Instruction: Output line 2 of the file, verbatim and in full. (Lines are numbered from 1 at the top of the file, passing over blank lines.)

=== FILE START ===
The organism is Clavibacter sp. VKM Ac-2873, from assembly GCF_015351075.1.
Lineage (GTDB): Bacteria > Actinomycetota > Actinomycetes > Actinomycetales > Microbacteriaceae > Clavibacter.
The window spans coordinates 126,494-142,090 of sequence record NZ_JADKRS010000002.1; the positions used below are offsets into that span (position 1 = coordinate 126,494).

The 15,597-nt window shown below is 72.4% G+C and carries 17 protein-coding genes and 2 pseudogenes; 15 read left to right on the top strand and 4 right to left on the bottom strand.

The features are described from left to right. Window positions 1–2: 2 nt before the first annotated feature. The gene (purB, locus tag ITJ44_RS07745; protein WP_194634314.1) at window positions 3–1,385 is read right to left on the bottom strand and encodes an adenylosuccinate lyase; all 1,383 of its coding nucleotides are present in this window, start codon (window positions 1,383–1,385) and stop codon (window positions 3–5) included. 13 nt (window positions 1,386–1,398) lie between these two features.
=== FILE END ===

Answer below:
Lineage (GTDB): Bacteria > Actinomycetota > Actinomycetes > Actinomycetales > Microbacteriaceae > Clavibacter.